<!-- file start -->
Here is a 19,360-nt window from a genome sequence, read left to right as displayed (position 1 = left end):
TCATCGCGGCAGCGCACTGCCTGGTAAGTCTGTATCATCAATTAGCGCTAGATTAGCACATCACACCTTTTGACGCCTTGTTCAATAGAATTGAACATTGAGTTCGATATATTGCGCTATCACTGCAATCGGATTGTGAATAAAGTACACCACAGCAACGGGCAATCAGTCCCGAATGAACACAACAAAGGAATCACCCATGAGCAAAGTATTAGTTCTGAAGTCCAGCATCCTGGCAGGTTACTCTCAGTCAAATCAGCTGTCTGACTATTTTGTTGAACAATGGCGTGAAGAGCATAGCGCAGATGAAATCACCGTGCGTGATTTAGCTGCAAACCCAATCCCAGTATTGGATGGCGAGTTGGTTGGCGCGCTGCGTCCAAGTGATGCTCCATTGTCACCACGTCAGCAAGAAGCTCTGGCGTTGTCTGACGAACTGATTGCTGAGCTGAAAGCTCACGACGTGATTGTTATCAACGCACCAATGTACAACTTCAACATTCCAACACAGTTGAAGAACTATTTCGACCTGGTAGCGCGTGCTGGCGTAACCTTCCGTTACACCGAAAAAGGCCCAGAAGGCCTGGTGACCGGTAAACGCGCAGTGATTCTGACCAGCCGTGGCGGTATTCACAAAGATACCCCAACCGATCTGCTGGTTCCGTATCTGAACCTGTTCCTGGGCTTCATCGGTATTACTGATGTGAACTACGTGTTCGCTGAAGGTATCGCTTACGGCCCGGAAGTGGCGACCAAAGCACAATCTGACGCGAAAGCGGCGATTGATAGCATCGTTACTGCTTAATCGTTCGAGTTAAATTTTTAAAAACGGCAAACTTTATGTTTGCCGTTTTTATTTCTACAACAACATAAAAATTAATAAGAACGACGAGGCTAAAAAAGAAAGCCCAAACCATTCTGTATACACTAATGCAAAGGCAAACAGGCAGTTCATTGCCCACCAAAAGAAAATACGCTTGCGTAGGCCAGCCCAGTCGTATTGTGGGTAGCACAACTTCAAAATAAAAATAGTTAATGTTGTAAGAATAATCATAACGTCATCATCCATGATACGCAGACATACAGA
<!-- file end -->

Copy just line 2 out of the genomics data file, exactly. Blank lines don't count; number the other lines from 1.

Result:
TCATCGCGGCAGCGCACTGCCTGGTAAGTCTGTATCATCAATTAGCGCTAGATTAGCACATCACACCTTTTGACGCCTTGTTCAATAGAATTGAACATTGAGTTCGATATATTGCGCTATCACTGCAATCGGATTGTGAATAAAGTACACCACAGCAACGGGCAATCAGTCCCGAATGAACACAACAAAGGAATCACCCATGAGCAAAGTATTAGTTCTGAAGTCCAGCATCCTGGCAGGTTACTCTCAGTCAAATCAGCTGTCTGACTATTTTGTTGAACAATGGCGTGAAGAGCATAGCGCAGATGAAATCACCGTGCGTGATTTAGCTGCAAACCCAATCCCAGTATTGGATGGCGAGTTGGTTGGCGCGCTGCGTCCAAGTGATGCTCCATTGTCACCACGTCAGCAAGAAGCTCTGGCGTTGTCTGACGAACTGATTGCTGAGCTGAAAGCTCACGACGTGATTGTTATCAACGCACCAATGTACAACTTCAACATTCCAACACAGTTGAAGAACTATTTCGACCTGGTAGCGCGTGCTGGCGTAACCTTCCGTTACACCGAAAAAGGCCCAGAAGGCCTGGTGACCGGTAAACGCGCAGTGATTCTGACCAGCCGTGGCGGTATTCACAAAGATACCCCAACCGATCTGCTGGTTCCGTATCTGAACCTGTTCCTGGGCTTCATCGGTATTACTGATGTGAACTACGTGTTCGCTGAAGGTATCGCTTACGGCCCGGAAGTGGCGACCAAAGCACAATCTGACGCGAAAGCGGCGATTGATAGCATCGTTACTGCTTAATCGTTCGAGTTAAATTTTTAAAAACGGCAAACTTTATGTTTGCCGTTTTTATTTCTACAACAACATAAAAATTAATAAGAACGACGAGGCTAAAAAAGAAAGCCCAAACCATTCTGTATACACTAATGCAAAGGCAAACAGGCAGTTCATTGCCCACCAAAAGAAAATACGCTTGCGTAGGCCAGCCCAGTCGTATTGTGGGTAGCACAACTTCAAAATAAAAATAGTTAATGTTGTAAGAATAATCATAACGTCATCATCCATGATACGCAGACATACAGA